Welcome to the Wordlady blog!

This blog is about the fascinating, fun, and challenging things about the English language. I hope to entertain you and to help you with problems or just questions you might have with spelling and usage. I go beyond just stating what is right and what is wrong, and provide some history or some tips to help you remember. Is something puzzling you? Feel free to email me at wordlady.barber@gmail.com.
You can also order my best-selling book of over 500 intriguing word histories, Six Words You Never Knew Had Something to do With Pigs. It's a fun read!

Subscribe!

Subscribe! Fun facts about English delivered weekly right to your inbox. Fill in your email address below:

Follow by email

Friday, June 20, 2014

A Midsummer Night's Sweven

Midsummer Day is traditionally observed June 21 or 24, though here in Ontario it feels as though winter is barely behind us. My thoughts turn of course to Shakespeare, and in particular to the word "dream". 

You would think that the word must date back to Anglo-Saxon times, but in fact "dream" is surprisingly mysterious. There was an Old English word "dream", but it meant "joy, pleasure, rejoicing" and also "music or song" (we have already seen with the word "glee" this connection between joy and music). The related verb also meant "behave in a drunken manner", but I shall gloss over that quickly.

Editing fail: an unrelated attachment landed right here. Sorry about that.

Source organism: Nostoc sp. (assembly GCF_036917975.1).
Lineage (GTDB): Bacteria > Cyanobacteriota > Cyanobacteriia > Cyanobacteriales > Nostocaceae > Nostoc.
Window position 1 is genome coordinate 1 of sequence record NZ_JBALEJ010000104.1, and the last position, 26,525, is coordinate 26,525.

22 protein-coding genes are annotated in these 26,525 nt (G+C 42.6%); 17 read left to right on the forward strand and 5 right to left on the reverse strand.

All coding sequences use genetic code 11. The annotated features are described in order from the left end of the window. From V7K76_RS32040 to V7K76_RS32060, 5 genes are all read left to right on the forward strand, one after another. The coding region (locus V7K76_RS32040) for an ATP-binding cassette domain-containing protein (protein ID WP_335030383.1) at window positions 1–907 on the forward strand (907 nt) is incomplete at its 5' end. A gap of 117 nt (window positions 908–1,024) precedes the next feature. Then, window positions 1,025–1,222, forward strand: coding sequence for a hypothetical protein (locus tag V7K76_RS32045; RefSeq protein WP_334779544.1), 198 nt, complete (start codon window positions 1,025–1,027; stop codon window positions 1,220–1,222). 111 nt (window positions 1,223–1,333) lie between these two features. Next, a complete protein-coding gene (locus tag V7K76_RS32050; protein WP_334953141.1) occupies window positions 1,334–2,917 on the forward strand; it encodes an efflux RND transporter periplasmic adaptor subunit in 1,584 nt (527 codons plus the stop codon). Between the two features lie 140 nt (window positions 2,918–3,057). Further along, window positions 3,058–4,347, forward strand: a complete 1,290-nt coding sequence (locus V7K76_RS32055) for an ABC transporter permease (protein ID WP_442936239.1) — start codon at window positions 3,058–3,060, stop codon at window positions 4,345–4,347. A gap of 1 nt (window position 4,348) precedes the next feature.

It is possible that these Anglo-Saxon words morphed into "(events you) see in your sleep", but as these latter usages of "dream" didn't crop up till the 1300s, the connection is tenuous.  The Anglo-Saxons used the words sweven, meting, or i-sight for what we call dreams.

Another question about "dream" is: are the past forms "dreamt" or "dreamed"? Both seem to have existed since the Middle Ages. "Dreamed" is now much more common than "dreamt" in all varieties of English, but "dreamt" continues to plug along, less commonly used in American English than in other varieties. I'd be interested to know (in the comments) which one you use, and if it depends on whether you're saying "Last night I  [had a dream]" or "In my wildest imaginings I never would have [thought] I'd be a ballerina".

As for nightmares (like me being a ballerina), they have nothing to do with horses. "Mare" in this case was an Anglo-Saxon word for an evil spirit who was believed to suffocate people in their sleep.

But speaking of equines, here's a cute video from Dutch National Ballet, showing a day in the life of "Bottom" in Sir Frederick Ashton's charming Dream.
http://youtu.be/03TDqZPdZ84


5 comments:

  1. Hello,

    I doubt ESL ever teaches "fancy" stuff. Whence, "dreamed" throughout (unless one is careless about shocking and openly revealing one's "ESL status").

    ReplyDelete
  2. Always dreamt; dreamed sounds awkward. I'm originally from New England and had an English mother which may have something to do with it. Another example: since my youth in the U.S. it has always been neighbour etc.

    ReplyDelete
  3. Always dreamt, too. I'm an Aussie living in Canada, so perhaps its an Antipodean thing :-)

    ReplyDelete
  4. When I first read this post, I thought to myself "I use dreamed." But when I went to make a few sentences, I realised that I don't! I use dreamt - in both cases. I teach ESL as well, and I always talk about what my students will hear - it's not "fancy", it's what we say!

    ReplyDelete
  5. Modern English dream is a semantic loan: its phonology comes from OE dréam, but its meaning comes from Old Norse draumr.

    ReplyDelete